Danzy Senna

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Danzy Senna
Author Senna.webp
Born1970 (age 51–52)[1]
Boston, Massachusetts, U.S.
OccupationNovelist, essayist, professor
NationalityAmerican
PeriodContemporary
GenreFiction, non-fiction

Danzy Senna is an American novelist and essayist. She is the author of five books and numerous essays about gender, race and motherhood, including her first novel, Caucasia (1998), and her most recent novel, New People (2017). Her writing has appeared in The New Yorker, The Atlantic, Vogue and The New York Times.[2][3] She is a professor of English at the University of Southern California.[4]

Early life and education[edit]

Danzy Senna was born and raised in Boston, Massachusetts, the middle of three children.[5] Her parents are the poet and novelist Fanny Howe, who is white, and the editor Carl Senna, who is black.[6][7][8] They married in 1968, the year after interracial marriage became legal, and Senna was born in 1970.[7][1] They divorced in 1976.[9] Growing up, Senna divided her time between her mother and father's homes.[6] Senna's maternal grandmother is Irish actress and playwright Mary Manning, who acted for Dublin's Gate Theatre.[10]

Senna attended Brookline High School[11] and Stanford University. She earned an MFA in creative writing from University of California, Irvine, where she began and completed her first novel, Caucasia, which won several awards and became required reading for many college courses.[12]

Works[edit]

Caucasia[edit]

Senna's first novel, Caucasia (1998), is narrated by a young biracial girl, Birdie Lee, who is taken into the political underground by her mother, and forced to live under an assumed identity. The coming of age story follows Birdie's struggle for identity and her search for the missing parts of her family.[13] The novel received the Book of the Month Club's Stephen Crane Award for First Fiction, was nominated for the Orange Prize for Fiction, and won the Alex Award from the American Library Association.[14] It was also longlisted for the International Dublin Literary Award and was named a Los Angeles Times "Best Book of the Year".[14] Caucasia, a national bestseller, has been translated into ten languages. When Senna published Caucasia, her father called to demand a loan.[7]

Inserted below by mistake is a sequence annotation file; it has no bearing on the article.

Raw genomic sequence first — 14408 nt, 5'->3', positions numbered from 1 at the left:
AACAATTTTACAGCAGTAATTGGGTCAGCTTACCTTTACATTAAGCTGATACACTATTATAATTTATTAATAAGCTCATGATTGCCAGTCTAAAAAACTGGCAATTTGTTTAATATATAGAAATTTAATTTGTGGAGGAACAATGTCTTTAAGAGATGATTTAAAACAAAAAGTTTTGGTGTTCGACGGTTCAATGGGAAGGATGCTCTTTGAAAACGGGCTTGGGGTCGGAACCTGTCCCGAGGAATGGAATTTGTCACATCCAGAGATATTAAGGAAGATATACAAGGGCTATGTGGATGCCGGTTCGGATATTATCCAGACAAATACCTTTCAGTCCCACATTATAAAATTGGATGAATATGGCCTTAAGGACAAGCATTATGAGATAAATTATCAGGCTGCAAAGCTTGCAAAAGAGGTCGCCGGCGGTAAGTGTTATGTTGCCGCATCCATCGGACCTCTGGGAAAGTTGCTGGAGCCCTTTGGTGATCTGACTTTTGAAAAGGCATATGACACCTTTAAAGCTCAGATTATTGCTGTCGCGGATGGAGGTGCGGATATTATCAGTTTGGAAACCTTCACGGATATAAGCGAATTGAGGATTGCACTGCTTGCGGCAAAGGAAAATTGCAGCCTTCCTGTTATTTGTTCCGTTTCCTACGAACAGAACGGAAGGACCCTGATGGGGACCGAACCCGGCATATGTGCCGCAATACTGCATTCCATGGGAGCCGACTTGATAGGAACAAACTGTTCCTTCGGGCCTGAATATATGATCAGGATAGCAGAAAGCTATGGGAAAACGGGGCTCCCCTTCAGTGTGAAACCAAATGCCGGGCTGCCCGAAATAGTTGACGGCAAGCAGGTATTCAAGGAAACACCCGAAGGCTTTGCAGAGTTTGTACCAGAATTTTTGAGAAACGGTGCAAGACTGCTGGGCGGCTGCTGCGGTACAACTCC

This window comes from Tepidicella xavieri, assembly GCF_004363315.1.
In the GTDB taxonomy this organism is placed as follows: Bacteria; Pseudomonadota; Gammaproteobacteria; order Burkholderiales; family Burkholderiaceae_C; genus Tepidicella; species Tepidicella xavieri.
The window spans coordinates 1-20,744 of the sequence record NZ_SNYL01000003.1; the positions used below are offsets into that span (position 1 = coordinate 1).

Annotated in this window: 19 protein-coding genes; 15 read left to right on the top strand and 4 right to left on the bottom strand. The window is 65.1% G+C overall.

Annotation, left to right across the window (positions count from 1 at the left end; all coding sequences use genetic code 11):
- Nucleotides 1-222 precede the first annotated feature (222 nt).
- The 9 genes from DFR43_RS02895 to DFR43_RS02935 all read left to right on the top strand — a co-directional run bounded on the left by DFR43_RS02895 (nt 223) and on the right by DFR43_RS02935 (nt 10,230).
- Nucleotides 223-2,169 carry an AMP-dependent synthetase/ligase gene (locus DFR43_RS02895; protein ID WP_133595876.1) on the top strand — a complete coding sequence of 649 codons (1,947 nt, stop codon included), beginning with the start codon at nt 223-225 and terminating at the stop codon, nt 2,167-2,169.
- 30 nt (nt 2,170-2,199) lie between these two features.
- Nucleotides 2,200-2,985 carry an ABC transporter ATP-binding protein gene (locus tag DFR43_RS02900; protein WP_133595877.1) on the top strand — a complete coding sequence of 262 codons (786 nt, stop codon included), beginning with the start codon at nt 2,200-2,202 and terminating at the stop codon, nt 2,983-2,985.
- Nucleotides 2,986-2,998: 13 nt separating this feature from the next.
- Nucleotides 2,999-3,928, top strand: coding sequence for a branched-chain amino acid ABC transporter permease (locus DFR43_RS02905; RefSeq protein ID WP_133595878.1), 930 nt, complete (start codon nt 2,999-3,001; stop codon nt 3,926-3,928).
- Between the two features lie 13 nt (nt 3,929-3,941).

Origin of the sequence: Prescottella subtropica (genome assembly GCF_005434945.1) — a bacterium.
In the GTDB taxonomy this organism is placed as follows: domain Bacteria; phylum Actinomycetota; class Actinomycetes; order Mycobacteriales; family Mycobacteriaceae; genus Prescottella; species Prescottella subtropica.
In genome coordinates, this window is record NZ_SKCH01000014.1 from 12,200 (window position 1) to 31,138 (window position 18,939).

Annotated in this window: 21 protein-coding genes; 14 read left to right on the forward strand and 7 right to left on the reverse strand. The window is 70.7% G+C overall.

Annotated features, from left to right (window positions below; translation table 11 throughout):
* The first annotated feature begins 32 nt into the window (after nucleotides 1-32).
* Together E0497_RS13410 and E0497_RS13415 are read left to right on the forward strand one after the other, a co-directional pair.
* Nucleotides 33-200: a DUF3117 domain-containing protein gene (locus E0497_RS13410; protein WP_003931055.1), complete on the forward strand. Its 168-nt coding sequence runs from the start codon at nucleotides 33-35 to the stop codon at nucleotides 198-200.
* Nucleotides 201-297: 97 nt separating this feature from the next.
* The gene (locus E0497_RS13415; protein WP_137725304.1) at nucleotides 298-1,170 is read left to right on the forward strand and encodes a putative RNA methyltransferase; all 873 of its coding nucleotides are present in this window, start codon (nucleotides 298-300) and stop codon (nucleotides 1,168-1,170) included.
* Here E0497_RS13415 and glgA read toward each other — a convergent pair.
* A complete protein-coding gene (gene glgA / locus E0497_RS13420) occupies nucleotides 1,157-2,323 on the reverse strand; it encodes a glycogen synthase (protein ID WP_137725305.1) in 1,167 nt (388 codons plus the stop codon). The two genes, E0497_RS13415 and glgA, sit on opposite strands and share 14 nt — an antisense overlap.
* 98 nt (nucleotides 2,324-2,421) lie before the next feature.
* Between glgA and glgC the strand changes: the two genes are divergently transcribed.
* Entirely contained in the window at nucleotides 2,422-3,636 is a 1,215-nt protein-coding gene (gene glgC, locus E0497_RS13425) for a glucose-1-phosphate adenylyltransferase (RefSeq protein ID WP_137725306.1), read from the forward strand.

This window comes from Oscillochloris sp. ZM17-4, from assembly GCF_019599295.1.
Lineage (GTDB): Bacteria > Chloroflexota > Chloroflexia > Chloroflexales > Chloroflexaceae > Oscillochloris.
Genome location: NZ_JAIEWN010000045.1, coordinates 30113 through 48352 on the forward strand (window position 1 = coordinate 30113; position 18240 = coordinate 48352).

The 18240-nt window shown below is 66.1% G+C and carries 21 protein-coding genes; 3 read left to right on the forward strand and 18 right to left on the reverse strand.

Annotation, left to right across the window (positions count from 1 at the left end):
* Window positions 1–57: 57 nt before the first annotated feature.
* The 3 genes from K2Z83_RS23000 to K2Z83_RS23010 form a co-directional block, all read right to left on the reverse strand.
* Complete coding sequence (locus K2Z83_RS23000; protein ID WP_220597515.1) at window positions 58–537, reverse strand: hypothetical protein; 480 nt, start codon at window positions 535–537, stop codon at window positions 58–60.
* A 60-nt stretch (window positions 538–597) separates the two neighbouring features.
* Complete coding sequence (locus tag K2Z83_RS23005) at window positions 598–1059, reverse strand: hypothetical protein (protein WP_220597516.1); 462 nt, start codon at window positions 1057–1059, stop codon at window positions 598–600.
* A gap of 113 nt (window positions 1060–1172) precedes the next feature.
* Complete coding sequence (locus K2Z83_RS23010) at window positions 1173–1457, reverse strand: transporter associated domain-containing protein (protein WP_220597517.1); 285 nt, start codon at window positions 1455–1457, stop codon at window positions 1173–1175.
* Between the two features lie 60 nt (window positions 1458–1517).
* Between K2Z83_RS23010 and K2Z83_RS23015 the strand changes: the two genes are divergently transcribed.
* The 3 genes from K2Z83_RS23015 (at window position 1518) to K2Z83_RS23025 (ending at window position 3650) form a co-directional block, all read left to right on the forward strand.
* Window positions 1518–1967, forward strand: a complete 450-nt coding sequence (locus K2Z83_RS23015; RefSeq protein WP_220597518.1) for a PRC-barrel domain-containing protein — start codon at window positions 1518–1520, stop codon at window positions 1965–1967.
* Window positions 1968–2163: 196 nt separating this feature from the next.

Symptomatic[edit]

Her second novel, Symptomatic (2004), is a psychological thriller narrated by an unnamed young woman who moves to New York City for what promises to be a dream job – a prestigious fellowship writing for a respected magazine. The narrator feels displaced, however, and is unsure of how she fits into the world around her. She becomes the object of an older woman's attention after they bond over their similarly mixed heritage. As the older woman's interest turns into obsession, the narrator must figure out what their relationship means to her, even as both of their lives seem to spiral out of control.

Where Did You Sleep Last Night?[edit]

Senna's two novels were followed by the memoir Where Did You Sleep Last Night?: A Personal History (2009).[9] She recounts the story of her parents, who married in 1968. Her mother was a white woman with a blue-blood Bostonian lineage. Her father was a black man, the son of a single mother and an unknown father. Senna recalls her father being determined "to hammer racial consciousness home to his three light-skinned children."[6] Decades later, Senna looked back not only at her parents’ divorce, but at the family histories they tried so hard to overcome. Her often painful journey through the past is epitomized by the question posed to her as a young child by her father: "Don’t you know who I am?".[15] In 2010, Danzy's father, Carl Senna, sued Senna for "libel, privacy invasion, fraud, and misappropriation of his name and likeness" in the book and claimed she had misled him in telling him what the book was about in order to get information from him for the work.[16]

You Are Free[edit]

Senna's short story collection, You Are Free (2011), was described by Kirkus Review as, "Deft, revealing stories [from] a writer for our time...a fresh, insightful look into being young, smart and biracial in postmillennial America."[17] In the title story, a woman's strange correspondence with a girl claiming to be her daughter leads her into the doubts and what-ifs of the life she hasn't lived. In "The Care of the Self," a new mother hosts an old friend, still single, and discovers how each of them pities and envies the other. In the collection's first story, "Admission," tensions arise between a liberal husband and wife after their son is admitted into the elite daycare school to which they’d applied only on a lark.[17][18][19]